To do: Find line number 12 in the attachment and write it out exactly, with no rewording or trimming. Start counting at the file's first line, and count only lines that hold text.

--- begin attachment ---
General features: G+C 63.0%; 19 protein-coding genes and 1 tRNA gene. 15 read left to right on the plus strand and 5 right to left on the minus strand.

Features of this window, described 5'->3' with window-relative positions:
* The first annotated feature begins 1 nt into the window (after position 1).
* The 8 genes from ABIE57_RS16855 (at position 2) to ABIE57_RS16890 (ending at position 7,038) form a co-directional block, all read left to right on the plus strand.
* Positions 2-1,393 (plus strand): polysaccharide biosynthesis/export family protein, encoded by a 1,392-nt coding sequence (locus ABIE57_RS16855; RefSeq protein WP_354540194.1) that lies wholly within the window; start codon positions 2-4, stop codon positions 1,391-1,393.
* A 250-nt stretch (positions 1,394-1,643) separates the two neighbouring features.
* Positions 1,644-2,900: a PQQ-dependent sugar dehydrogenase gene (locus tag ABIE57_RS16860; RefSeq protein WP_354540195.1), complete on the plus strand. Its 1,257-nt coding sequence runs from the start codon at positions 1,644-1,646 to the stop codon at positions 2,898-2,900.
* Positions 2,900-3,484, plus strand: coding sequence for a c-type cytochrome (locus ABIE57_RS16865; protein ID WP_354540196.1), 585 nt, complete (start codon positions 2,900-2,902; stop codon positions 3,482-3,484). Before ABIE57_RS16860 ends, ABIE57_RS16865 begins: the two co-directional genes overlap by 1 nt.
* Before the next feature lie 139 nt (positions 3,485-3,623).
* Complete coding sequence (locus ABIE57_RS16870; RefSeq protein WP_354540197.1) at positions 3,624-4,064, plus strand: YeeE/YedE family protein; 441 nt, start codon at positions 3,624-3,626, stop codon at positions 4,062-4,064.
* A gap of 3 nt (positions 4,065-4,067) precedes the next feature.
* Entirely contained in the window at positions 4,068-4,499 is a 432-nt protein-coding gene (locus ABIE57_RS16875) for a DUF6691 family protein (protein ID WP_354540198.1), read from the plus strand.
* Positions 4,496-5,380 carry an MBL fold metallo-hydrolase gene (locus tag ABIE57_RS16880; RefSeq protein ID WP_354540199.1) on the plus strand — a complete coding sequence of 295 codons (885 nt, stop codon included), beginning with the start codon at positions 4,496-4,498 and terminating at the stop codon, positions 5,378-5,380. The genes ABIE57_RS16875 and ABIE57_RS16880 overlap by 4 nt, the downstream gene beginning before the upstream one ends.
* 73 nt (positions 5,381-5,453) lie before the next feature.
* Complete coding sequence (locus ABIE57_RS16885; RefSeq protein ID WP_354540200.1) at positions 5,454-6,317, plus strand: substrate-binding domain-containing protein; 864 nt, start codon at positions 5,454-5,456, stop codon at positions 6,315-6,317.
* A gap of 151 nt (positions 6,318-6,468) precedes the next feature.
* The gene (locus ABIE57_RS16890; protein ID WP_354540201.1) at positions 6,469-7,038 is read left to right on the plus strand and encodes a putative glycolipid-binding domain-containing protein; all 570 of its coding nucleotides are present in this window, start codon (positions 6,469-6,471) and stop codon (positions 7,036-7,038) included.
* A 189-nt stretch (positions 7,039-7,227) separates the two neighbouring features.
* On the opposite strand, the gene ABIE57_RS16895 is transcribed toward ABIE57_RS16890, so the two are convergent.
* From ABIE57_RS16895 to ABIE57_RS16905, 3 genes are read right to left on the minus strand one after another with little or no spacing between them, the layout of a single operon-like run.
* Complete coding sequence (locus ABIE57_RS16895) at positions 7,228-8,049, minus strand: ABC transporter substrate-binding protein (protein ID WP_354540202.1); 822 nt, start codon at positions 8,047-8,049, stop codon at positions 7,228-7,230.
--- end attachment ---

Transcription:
* Entirely contained in the window at positions 4,068-4,499 is a 432-nt protein-coding gene (locus ABIE57_RS16875) for a DUF6691 family protein (protein ID WP_354540198.1), read from the plus strand.